The former district is crossed by three major rivers in Latvia – Daugava and Gauja Rivers. The north-eastern part of former Riga District is covered by the largest deciduous forests in Latvia; the Gauja National Park is part of these forests and has more than 900 kinds of plants, 48 species of mammals and 149 species of birds. One of the first ancient settlements was situated in this district and dates from the 9th century BC. Across time localities of the Riga District had their resurgence and downturns caused by wars and unrest; this land been occupied by German crusaders and Swedish, Prussian and Russian armies. More than 300 monuments of cultural and historical significance that are on the list of cultural heritage protection tell us about the most important events of local history; the reasons for the rapid development of Riga District can be found in its geographic position and natural resources, rich heritage of culture and history. For the same reasons this region is valuable for tourism and business travel.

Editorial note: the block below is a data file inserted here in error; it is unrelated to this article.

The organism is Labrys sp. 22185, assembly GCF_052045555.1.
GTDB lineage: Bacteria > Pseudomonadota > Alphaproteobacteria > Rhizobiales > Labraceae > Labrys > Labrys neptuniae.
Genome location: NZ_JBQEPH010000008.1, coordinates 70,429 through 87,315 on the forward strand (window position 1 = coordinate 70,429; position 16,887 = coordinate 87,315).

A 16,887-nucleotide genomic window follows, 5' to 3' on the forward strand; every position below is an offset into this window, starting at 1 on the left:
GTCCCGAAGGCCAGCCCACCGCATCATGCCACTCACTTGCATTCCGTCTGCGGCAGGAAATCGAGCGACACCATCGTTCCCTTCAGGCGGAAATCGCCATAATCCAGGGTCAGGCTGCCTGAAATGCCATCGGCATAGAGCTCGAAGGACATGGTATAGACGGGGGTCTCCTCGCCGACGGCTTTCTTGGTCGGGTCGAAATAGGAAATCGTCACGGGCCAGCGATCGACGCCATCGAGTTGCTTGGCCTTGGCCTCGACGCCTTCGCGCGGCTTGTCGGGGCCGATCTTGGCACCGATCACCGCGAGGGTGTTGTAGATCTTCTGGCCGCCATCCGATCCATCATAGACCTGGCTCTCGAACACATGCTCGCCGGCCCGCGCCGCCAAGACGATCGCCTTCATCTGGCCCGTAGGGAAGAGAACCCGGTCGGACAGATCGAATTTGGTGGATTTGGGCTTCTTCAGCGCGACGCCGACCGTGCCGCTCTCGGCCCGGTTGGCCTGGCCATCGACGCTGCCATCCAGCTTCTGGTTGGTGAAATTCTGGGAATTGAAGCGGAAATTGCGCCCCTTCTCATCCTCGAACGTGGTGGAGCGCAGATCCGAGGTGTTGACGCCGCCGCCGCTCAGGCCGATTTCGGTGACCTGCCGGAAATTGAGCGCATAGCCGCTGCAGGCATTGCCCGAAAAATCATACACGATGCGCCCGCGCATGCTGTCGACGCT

Photos of Riga and district